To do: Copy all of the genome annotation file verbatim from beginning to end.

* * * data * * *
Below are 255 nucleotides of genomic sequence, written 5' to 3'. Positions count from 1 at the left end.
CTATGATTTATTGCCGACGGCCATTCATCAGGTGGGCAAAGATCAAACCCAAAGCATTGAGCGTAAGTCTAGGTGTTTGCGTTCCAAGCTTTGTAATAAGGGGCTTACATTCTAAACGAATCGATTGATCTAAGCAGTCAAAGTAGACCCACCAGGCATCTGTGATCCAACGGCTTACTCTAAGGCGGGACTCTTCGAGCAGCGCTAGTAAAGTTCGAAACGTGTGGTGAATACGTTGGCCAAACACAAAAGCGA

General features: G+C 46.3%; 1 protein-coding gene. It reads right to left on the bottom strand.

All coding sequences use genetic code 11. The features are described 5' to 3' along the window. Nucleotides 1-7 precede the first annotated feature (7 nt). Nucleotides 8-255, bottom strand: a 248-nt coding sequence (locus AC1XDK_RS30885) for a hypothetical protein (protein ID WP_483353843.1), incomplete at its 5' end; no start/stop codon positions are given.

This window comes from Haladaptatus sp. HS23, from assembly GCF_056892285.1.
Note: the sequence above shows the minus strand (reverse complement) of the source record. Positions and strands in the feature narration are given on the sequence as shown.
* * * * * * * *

Below are 255 nucleotides of genomic sequence, written 5' to 3'. Positions count from 1 at the left end.
CTATGATTTATTGCCGACGGCCATTCATCAGGTGGGCAAAGATCAAACCCAAAGCATTGAGCGTAAGTCTAGGTGTTTGCGTTCCAAGCTTTGTAATAAGGGGCTTACATTCTAAACGAATCGATTGATCTAAGCAGTCAAAGTAGACCCACCAGGCATCTGTGATCCAACGGCTTACTCTAAGGCGGGACTCTTCGAGCAGCGCTAGTAAAGTTCGAAACGTGTGGTGAATACGTTGGCCAAACACAAAAGCGA

General features: G+C 46.3%; 1 protein-coding gene. It reads right to left on the bottom strand.

All coding sequences use genetic code 11. The features are described 5' to 3' along the window. Nucleotides 1-7 precede the first annotated feature (7 nt). Nucleotides 8-255, bottom strand: a 248-nt coding sequence (locus AC1XDK_RS30885) for a hypothetical protein (protein ID WP_483353843.1), incomplete at its 5' end; no start/stop codon positions are given.

This window comes from Haladaptatus sp. HS23, from assembly GCF_056892285.1.
Note: the sequence above shows the minus strand (reverse complement) of the source record. Positions and strands in the feature narration are given on the sequence as shown.